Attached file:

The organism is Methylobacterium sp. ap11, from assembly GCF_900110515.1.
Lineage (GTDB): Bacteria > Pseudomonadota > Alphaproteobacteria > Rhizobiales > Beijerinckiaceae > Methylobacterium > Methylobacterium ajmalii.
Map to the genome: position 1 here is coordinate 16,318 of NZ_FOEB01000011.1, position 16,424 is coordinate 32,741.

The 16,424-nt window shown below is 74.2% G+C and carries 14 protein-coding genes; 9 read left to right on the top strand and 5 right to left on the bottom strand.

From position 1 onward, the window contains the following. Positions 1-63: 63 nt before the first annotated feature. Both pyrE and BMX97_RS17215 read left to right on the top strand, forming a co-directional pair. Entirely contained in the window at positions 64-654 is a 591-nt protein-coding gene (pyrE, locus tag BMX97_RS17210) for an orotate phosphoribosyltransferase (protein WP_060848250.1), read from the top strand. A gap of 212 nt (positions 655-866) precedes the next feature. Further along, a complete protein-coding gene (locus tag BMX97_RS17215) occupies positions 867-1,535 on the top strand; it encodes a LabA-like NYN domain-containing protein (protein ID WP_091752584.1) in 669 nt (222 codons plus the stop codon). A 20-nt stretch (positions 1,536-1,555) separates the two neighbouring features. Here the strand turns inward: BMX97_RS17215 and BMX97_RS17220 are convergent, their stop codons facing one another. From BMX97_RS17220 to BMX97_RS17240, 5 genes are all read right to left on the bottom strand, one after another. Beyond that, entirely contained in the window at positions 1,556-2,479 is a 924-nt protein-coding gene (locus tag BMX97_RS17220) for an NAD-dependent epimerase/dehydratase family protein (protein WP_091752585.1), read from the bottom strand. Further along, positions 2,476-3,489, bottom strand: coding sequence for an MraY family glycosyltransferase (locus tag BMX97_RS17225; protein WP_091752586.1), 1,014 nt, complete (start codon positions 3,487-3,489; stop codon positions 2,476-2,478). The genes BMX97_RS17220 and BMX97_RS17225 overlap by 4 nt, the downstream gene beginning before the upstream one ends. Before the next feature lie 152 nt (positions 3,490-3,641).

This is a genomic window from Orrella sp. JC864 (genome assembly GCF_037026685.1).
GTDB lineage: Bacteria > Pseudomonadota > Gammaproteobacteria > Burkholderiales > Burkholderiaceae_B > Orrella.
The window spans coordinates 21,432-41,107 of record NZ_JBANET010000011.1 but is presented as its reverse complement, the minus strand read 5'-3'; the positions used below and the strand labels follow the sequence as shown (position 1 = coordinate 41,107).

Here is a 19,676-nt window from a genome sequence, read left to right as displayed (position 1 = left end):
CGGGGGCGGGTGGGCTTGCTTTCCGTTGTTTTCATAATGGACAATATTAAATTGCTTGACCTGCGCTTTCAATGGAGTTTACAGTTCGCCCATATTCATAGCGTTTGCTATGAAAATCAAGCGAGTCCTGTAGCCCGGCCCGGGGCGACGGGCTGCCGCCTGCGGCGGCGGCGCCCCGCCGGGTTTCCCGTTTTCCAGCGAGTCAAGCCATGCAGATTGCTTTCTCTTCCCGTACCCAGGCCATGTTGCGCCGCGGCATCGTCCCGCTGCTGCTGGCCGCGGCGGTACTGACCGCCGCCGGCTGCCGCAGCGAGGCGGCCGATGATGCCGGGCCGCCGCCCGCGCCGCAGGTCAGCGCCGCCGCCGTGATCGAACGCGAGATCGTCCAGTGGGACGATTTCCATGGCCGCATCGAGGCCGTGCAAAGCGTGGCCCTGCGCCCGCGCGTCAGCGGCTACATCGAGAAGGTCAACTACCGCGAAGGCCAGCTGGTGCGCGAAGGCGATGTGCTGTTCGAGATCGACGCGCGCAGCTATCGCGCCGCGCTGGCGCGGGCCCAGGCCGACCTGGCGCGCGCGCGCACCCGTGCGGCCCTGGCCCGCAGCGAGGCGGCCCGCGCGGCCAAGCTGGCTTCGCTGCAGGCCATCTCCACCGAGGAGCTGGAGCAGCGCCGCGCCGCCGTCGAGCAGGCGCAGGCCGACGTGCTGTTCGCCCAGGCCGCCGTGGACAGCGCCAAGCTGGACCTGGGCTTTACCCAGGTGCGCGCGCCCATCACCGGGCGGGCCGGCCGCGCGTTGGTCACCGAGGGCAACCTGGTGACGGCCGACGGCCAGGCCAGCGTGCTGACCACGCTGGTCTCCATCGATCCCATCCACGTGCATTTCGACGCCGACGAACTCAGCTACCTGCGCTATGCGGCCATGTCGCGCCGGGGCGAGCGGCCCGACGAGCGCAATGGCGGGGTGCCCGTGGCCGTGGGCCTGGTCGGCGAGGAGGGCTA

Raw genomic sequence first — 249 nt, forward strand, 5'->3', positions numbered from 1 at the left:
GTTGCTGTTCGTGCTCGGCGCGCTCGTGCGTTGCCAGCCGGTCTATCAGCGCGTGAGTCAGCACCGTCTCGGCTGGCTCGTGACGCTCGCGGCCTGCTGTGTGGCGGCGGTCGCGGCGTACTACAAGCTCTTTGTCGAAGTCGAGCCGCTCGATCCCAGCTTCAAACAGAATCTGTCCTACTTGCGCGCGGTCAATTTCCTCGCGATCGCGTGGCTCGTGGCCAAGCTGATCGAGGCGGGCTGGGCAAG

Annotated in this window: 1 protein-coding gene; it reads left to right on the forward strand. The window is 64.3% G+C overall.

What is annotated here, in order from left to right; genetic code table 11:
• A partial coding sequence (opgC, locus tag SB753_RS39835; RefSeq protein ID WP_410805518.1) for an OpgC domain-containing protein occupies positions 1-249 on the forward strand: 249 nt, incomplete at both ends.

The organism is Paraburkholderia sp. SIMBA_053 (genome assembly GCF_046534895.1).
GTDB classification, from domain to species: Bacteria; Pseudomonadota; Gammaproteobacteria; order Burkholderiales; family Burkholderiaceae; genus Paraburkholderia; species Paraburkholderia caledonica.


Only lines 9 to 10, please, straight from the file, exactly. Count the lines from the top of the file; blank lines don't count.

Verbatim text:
Here is a 19,676-nt window from a genome sequence, read left to right as displayed (position 1 = left end):
CGGGGGCGGGTGGGCTTGCTTTCCGTTGTTTTCATAATGGACAATATTAAATTGCTTGACCTGCGCTTTCAATGGAGTTTACAGTTCGCCCATATTCATAGCGTTTGCTATGAAAATCAAGCGAGTCCTGTAGCCCGGCCCGGGGCGACGGGCTGCCGCCTGCGGCGGCGGCGCCCCGCCGGGTTTCCCGTTTTCCAGCGAGTCAAGCCATGCAGATTGCTTTCTCTTCCCGTACCCAGGCCATGTTGCGCCGCGGCATCGTCCCGCTGCTGCTGGCCGCGGCGGTACTGACCGCCGCCGGCTGCCGCAGCGAGGCGGCCGATGATGCCGGGCCGCCGCCCGCGCCGCAGGTCAGCGCCGCCGCCGTGATCGAACGCGAGATCGTCCAGTGGGACGATTTCCATGGCCGCATCGAGGCCGTGCAAAGCGTGGCCCTGCGCCCGCGCGTCAGCGGCTACATCGAGAAGGTCAACTACCGCGAAGGCCAGCTGGTGCGCGAAGGCGATGTGCTGTTCGAGATCGACGCGCGCAGCTATCGCGCCGCGCTGGCGCGGGCCCAGGCCGACCTGGCGCGCGCGCGCACCCGTGCGGCCCTGGCCCGCAGCGAGGCGGCCCGCGCGGCCAAGCTGGCTTCGCTGCAGGCCATCTCCACCGAGGAGCTGGAGCAGCGCCGCGCCGCCGTCGAGCAGGCGCAGGCCGACGTGCTGTTCGCCCAGGCCGCCGTGGACAGCGCCAAGCTGGACCTGGGCTTTACCCAGGTGCGCGCGCCCATCACCGGGCGGGCCGGCCGCGCGTTGGTCACCGAGGGCAACCTGGTGACGGCCGACGGCCAGGCCAGCGTGCTGACCACGCTGGTCTCCATCGATCCCATCCACGTGCATTTCGACGCCGACGAACTCAGCTACCTGCGCTATGCGGCCATGTCGCGCCGGGGCGAGCGGCCCGACGAGCGCAATGGCGGGGTGCCCGTGGCCGTGGGCCTGGTCGGCGAGGAGGGCTA